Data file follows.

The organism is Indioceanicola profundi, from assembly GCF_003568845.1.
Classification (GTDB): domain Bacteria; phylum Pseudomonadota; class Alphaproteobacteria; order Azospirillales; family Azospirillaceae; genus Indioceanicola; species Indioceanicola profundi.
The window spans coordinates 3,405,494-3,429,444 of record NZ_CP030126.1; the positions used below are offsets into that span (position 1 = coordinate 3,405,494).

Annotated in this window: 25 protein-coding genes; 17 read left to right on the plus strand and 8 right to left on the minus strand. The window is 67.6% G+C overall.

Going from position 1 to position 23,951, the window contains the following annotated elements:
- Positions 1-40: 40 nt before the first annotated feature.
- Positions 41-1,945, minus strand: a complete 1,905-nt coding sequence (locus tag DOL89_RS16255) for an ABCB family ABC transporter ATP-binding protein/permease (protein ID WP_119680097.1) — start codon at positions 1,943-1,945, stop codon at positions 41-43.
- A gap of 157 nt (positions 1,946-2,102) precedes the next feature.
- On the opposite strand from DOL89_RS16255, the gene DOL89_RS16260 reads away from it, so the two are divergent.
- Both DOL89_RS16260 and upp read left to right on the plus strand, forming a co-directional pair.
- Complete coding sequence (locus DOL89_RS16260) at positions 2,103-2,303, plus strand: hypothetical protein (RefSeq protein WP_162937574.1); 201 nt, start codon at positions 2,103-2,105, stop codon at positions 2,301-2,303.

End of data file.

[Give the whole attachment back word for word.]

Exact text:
The organism is Indioceanicola profundi, from assembly GCF_003568845.1.
Classification (GTDB): domain Bacteria; phylum Pseudomonadota; class Alphaproteobacteria; order Azospirillales; family Azospirillaceae; genus Indioceanicola; species Indioceanicola profundi.
The window spans coordinates 3,405,494-3,429,444 of record NZ_CP030126.1; the positions used below are offsets into that span (position 1 = coordinate 3,405,494).

Annotated in this window: 25 protein-coding genes; 17 read left to right on the plus strand and 8 right to left on the minus strand. The window is 67.6% G+C overall.

Going from position 1 to position 23,951, the window contains the following annotated elements:
- Positions 1-40: 40 nt before the first annotated feature.
- Positions 41-1,945, minus strand: a complete 1,905-nt coding sequence (locus tag DOL89_RS16255) for an ABCB family ABC transporter ATP-binding protein/permease (protein ID WP_119680097.1) — start codon at positions 1,943-1,945, stop codon at positions 41-43.
- A gap of 157 nt (positions 1,946-2,102) precedes the next feature.
- On the opposite strand from DOL89_RS16255, the gene DOL89_RS16260 reads away from it, so the two are divergent.
- Both DOL89_RS16260 and upp read left to right on the plus strand, forming a co-directional pair.
- Complete coding sequence (locus DOL89_RS16260) at positions 2,103-2,303, plus strand: hypothetical protein (RefSeq protein WP_162937574.1); 201 nt, start codon at positions 2,103-2,105, stop codon at positions 2,301-2,303.